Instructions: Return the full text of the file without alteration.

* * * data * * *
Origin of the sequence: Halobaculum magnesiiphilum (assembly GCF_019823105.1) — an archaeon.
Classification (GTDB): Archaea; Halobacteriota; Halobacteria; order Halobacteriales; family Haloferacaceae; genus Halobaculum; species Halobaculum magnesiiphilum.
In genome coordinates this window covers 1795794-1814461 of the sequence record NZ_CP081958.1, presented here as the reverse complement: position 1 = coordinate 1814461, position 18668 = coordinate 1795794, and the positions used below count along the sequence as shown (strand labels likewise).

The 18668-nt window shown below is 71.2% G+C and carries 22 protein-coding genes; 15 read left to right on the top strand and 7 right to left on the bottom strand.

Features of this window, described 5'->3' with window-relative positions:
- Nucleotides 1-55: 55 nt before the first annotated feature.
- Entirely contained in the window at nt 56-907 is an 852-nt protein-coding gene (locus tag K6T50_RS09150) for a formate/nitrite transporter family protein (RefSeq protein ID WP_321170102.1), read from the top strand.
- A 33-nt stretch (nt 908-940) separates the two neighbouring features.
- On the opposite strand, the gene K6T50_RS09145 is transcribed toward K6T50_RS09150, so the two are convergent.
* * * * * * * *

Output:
Origin of the sequence: Halobaculum magnesiiphilum (assembly GCF_019823105.1) — an archaeon.
Classification (GTDB): Archaea; Halobacteriota; Halobacteria; order Halobacteriales; family Haloferacaceae; genus Halobaculum; species Halobaculum magnesiiphilum.
In genome coordinates this window covers 1795794-1814461 of the sequence record NZ_CP081958.1, presented here as the reverse complement: position 1 = coordinate 1814461, position 18668 = coordinate 1795794, and the positions used below count along the sequence as shown (strand labels likewise).

The 18668-nt window shown below is 71.2% G+C and carries 22 protein-coding genes; 15 read left to right on the top strand and 7 right to left on the bottom strand.

Features of this window, described 5'->3' with window-relative positions:
- Nucleotides 1-55: 55 nt before the first annotated feature.
- Entirely contained in the window at nt 56-907 is an 852-nt protein-coding gene (locus tag K6T50_RS09150) for a formate/nitrite transporter family protein (RefSeq protein ID WP_321170102.1), read from the top strand.
- A 33-nt stretch (nt 908-940) separates the two neighbouring features.
- On the opposite strand, the gene K6T50_RS09145 is transcribed toward K6T50_RS09150, so the two are convergent.